Friday, December 2, 2011

Sheol and the Second Death

Alice C. Linsley

It is significant that the Medieval view of Purgatory is not required to be believed. The concept of a holding place for the dead is very ancient, going back to the Nilotic Hebrew as early as 2000 BC. It is found in the Pyramid Texts and the Coffin texts. The Hebrew word Sheol comes from the ancient Egyptian word Sheut (šwt), meaning shadow. The Egyptians believed that something of the dead person continues as a shadow beyond death. Small figurines called "Shabti" were painted black and placed in the graves to portray the continued existence of the deceased in shadow. Each figurine was inscribed with a prayer. A famous example is Utterance 472 from the Coffin Texts which dates from c. 2143-2040 BC.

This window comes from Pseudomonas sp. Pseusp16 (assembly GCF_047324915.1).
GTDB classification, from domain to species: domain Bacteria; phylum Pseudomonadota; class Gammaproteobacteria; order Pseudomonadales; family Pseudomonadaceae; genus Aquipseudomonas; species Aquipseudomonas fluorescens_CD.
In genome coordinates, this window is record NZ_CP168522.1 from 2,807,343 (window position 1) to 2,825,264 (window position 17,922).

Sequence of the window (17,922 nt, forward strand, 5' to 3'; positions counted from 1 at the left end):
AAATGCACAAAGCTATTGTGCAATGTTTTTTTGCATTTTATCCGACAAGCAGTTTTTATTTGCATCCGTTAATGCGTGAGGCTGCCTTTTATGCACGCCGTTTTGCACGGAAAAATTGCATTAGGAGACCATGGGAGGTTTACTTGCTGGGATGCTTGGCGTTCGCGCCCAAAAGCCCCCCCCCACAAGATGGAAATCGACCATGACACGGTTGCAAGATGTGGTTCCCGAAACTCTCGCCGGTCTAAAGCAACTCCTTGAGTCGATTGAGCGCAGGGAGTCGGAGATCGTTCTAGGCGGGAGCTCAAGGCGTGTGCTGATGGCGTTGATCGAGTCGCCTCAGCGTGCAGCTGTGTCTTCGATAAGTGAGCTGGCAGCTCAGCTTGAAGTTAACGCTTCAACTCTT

The Egyptians also believed in bodily resurrection. St. Augustine noted that the Egyptians took great care in the burial of their dead and never practiced cremation, as in the religions that seek to escape material existence. Their greatest fear was the "second death" which apparently occurs when the body and the spirit as a unit are not restored to life in the resurrection. On Holy Saturday did Jesus descend to Hell, Hades, or Sheol? If to Sheol, He would have greeted the penitent thief "this day."